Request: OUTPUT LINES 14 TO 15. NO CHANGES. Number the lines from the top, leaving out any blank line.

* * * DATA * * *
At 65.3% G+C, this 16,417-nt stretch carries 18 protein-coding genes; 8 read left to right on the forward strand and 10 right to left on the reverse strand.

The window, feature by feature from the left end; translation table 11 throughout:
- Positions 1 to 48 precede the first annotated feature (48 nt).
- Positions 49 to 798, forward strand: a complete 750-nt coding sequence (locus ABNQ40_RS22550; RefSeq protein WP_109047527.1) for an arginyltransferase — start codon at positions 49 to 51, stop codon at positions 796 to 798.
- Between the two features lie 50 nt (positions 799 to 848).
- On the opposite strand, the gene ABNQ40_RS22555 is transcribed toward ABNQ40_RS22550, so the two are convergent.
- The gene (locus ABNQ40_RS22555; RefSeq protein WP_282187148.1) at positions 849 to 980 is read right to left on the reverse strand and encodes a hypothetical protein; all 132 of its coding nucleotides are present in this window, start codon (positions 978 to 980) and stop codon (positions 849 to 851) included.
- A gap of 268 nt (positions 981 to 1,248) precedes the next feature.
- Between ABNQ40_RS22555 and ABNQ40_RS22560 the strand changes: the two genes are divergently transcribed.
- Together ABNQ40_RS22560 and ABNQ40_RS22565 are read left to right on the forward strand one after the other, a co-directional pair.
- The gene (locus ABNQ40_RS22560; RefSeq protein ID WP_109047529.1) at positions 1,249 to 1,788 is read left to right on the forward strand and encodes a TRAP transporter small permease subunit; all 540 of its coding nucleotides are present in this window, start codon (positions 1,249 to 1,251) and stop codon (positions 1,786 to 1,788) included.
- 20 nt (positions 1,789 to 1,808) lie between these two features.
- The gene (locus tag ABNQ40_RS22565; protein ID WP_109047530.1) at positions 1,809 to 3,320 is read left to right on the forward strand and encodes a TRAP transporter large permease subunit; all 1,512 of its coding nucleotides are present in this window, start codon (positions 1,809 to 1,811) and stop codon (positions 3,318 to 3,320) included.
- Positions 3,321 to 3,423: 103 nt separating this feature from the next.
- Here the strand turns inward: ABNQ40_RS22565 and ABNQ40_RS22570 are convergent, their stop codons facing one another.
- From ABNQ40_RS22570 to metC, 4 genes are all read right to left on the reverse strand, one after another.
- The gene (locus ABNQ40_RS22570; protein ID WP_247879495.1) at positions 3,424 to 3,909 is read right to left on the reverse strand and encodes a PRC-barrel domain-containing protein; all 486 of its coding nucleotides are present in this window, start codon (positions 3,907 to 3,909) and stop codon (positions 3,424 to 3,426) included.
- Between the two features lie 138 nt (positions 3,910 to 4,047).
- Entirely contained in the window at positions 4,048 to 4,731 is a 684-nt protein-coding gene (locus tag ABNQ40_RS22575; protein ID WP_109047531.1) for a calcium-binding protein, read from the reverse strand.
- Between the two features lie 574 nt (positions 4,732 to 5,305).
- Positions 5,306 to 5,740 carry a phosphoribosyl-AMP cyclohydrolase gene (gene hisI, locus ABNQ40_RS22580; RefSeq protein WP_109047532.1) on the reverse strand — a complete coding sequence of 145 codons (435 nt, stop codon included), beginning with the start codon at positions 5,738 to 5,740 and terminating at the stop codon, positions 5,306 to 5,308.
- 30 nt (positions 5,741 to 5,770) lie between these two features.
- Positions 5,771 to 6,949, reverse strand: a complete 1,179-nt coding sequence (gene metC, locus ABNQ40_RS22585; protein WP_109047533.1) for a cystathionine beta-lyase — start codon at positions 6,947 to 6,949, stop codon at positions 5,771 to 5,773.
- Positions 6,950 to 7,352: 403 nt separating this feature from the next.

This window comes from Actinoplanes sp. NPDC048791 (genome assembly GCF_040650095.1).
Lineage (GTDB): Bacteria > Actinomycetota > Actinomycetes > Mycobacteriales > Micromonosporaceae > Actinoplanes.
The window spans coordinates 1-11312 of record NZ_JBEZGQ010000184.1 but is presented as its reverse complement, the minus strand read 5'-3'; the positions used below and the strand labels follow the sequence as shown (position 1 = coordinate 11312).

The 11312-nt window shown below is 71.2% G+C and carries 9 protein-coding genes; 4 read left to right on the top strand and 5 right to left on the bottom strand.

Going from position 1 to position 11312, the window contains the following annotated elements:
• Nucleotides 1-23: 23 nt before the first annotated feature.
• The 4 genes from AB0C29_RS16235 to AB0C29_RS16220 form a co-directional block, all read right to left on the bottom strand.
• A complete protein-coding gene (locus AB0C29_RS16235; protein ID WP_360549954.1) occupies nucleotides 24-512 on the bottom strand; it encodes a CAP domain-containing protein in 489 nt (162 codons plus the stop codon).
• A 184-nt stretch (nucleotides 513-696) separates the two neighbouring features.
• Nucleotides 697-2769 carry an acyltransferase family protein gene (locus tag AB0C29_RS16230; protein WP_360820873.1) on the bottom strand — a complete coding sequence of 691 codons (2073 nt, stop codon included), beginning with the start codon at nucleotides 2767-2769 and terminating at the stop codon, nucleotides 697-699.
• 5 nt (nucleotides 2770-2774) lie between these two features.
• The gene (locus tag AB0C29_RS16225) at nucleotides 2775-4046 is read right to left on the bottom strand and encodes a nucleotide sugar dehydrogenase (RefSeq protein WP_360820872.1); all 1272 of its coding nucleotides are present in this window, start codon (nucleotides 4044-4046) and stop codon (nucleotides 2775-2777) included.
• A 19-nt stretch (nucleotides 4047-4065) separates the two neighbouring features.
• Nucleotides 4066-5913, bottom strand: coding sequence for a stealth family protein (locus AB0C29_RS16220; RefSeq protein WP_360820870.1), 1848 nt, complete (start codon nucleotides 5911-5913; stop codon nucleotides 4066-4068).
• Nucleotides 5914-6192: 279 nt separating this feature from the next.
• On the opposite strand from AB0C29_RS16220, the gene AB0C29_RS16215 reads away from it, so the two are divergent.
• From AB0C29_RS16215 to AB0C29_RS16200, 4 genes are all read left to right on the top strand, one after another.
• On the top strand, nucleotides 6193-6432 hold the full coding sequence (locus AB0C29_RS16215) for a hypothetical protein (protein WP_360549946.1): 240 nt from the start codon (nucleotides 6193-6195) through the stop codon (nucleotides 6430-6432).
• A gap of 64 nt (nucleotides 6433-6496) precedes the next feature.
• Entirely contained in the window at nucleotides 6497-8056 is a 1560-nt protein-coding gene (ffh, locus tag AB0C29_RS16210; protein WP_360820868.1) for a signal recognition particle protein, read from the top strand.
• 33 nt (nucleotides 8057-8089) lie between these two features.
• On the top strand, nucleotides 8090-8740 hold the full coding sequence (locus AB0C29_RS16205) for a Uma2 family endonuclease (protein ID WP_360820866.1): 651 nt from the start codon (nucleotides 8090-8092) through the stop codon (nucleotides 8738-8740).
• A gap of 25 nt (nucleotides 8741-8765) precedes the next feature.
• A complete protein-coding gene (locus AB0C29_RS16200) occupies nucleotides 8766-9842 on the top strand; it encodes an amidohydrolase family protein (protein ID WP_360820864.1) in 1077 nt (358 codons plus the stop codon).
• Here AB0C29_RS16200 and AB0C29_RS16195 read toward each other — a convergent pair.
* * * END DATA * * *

- Positions 3,321 to 3,423: 103 nt separating this feature from the next.
- Here the strand turns inward: ABNQ40_RS22565 and ABNQ40_RS22570 are convergent, their stop codons facing one another.